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Episode 72: Ezekiel Kindle is Raising the Heat in NWA

Spread the Ozark love

IANWA : 72 - Ezekiel Kindle is Raising the Heat in NWA

Duration: 35:06

IANWA Open [0:11] It's time for another episode of I am Northwest Arkansas, the podcast covering the intersection of business, culture, entrepreneurship, and life in general here in the Ozarks. Whether you are considering a move to this area or trying to learn more about the place you call home, we've got something special for you. Here's our host, Randy Wilburn.

Randy Wilburn [0:42] Hey folks, and welcome to another episode of I am Northwest Arkansas. I'm your host Randy Wilburn, still here in quarantine as of May 29th, 2020, here in my home studio. I wish I could be in person with this individual that we're about to speak with, but I'm still fighting the good fight and we're still doing podcasting episodes. So, really excited to be here today I have a great guest with me. As a matter of fact, this guest in my estimation, is pure fire, no pun intended. But Ezekiel Kindle is the founder of Kindle Spices. If you guys don't really know this about me, I am a hot sauce guy have been since I was a child. I love all kinds of hot sauce. Everywhere I go around the world, I always try to find a local hot sauce and bring it back. It was nothing but kismet that Ezekiel and I met last year, almost about this time, but it was actually in August, we met at the Roots Festival. I was volunteering and trying to help out Jeremy and his team on some things at one of the locations and Ezekiel was set up with his booth and sharing his hot sauce and I was just blown away. And he actually gave me a free bottle which I ran through so fast it wasn't even funny. But without further ado, I just wanted to welcome Ezekiel Kindle to the I am Northwest Arkansas podcast, Ezekiel, how are you doing today?

Ezekiel Kindle [2:05] I'm doing fantastic. Thank you so much for having me today.

Randy Wilburn [2:08] Oh. Absolutely. I want to get into a couple of things as we talked about before we got on the air. I would love for you just to share with the audience your superhero origin story. Actually, I will just let you tell it so why don't you tell the audience a little bit about who Ezekiel Kindle is and why hot sauce is so important to you?

Ezekiel Kindle [2:29] Yeah. I like being a superhero. I will take that. So I was born here in Fayetteville, but I moved to a little beef cattle farm that my family owns just right over the border into Oklahoma when I was a young kid. I moved back to come to college and, like many, many people who have ever lived here for any amount of time I stayed. I loved it. There was no question in my mind that this was the place for me to be as soon as I got out of college. And I mean, I had a pretty good childhood. I had lots of gardens. As you can imagine being out on a farm, my grandpa and my dad both had huge gardens all the way growing up. And that was pretty distilled in me. That was part of me. As soon as my wife and I got our first place here in Fayetteville, one of the first things we did was just tear up a square in the backyard and put some wood down and we made a frame and had a garden. And that first year, I actually just grew jalapenos and cayennes, which looking back on it, that was much less heat in my life than I'm experiencing today. And we kind of moved it up every year. In the second year, we had jalapenos cayennes and some habaneros. And then the third year I don't know why we just got some ghosts scorpions and carolina reapers, and we just upped the ante when it came to heat. And most of that and this is actually the story that's on the back of our very first hot sauce bottles is most have that is my grandfather's fault. When I was a kid, he would kind of play tricks on me. He loved jalapenos. He thought they were really good, and he could handle that heat level. And it was around the age of eight or nine, he would always find one that was super hot that he couldn't eat. And he'd save it until I came over for Sunday lunch. And he didn't make a bet. But you can eat this jalapeno. And, of course, I would do my absolute best holding back tears face red just trying to munch that jalapeno down. And it's interesting if he could look back on this now, I'm doing the same thing but with carolina reapers the hottest pepper in the world. So, I've munched two or three of those down in my life so far and, and to stick with the heat puns, he really ignited you could say a fire there with that. And yeah, I've just been obsessed. I tell him all the time, it's his fault, he did this to me. I am obsessed with heat, and we've realized that we wanted to do something with it. My wife and I both being people that love spicy foods. When I grew those ghost peppers, scorpion peppers and carolina reapers that third year when we grew those, we filled our entire kitchen freezer full of pepper because we didn't know what to do with them. We had so many you can only do so much with peppers of that heat- we didn't know what to do. We just had a full freezer and it was either throw them away, or it was to make something with them because you got to have freezer room for food and other things that you want to sustain your life.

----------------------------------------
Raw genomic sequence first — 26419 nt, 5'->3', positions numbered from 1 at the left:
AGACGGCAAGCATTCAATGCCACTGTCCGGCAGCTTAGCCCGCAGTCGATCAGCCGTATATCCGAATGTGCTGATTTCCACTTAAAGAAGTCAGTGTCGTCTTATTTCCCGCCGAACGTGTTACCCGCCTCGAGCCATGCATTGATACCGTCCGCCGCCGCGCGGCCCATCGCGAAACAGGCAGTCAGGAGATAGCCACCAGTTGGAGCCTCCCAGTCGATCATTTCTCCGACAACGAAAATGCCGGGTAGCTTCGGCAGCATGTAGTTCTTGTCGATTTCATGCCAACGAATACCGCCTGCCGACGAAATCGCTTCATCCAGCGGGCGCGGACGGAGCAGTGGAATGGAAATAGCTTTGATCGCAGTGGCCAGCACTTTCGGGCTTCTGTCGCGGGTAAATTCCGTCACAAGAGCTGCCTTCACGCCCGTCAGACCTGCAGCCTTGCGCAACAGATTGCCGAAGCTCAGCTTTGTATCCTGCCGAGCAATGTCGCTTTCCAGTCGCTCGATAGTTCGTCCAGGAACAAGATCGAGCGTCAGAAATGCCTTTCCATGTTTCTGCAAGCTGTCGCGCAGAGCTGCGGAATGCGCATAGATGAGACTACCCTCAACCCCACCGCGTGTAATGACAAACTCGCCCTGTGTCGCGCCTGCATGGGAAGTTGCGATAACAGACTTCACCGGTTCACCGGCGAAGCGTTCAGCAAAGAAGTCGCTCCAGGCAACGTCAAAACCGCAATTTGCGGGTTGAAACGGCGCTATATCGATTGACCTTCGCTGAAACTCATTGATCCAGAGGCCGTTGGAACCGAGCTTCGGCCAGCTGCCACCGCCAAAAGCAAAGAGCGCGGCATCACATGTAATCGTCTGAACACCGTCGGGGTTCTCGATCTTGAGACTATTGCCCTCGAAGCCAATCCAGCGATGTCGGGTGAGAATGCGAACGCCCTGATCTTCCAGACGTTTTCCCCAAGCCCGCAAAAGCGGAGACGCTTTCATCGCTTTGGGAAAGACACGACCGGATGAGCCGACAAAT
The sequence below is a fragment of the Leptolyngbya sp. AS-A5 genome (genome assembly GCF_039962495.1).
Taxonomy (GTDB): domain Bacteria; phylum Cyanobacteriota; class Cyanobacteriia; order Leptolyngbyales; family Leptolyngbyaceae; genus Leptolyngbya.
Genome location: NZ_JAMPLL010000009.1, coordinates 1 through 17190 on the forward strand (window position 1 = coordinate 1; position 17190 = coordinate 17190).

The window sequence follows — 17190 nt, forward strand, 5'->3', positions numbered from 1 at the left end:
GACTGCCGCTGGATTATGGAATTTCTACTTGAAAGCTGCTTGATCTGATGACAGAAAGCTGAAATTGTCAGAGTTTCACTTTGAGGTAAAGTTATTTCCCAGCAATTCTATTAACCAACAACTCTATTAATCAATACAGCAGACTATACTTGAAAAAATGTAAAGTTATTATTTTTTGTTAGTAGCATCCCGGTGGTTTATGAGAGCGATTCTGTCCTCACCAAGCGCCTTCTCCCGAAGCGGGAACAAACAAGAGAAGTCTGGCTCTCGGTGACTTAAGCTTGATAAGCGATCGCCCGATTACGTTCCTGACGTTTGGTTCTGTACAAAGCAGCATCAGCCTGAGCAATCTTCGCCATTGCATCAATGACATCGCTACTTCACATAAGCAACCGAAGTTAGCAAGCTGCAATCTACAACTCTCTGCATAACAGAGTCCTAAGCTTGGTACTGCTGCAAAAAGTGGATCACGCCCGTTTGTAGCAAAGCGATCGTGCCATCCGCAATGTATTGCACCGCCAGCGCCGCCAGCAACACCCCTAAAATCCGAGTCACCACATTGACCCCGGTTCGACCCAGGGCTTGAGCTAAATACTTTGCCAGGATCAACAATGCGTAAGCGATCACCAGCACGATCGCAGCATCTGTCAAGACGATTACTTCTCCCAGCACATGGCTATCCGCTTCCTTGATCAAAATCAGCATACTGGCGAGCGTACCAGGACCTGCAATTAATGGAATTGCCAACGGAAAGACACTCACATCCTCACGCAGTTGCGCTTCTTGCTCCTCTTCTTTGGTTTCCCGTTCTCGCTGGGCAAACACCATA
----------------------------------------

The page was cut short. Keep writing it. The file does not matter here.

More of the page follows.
Randy Wilburn [5:34] Yeah, so I'm curious real quickly just to interject. Were those peppers--- and I remember my grandmother growing a lot of different peppers back in the day, but peppers typically aren't terribly hard to grow. Were those more specialty peppers like the ghost and the scorpion and the reaper, were those harder to grow than your hardier variety of pepper?

Ezekiel Kindle [5:55] They are picky peppers. They like a certain amount of magnesium and potassium in their soil. And if they've got too much or too little, they're going to start wilting. They're going to show spots on their leaves and they're not going to grow peppers. They like a certain amount of water. They actually like less water than most plants. So, if you see them a little bit wilted, that means they are probably pretty happy- that's their natural environment and where they want to live. So that was fun going from regular hardy plants like tomatoes and cucumbers even or even just the jalapeno plant and then going to these and not knowing what to expect.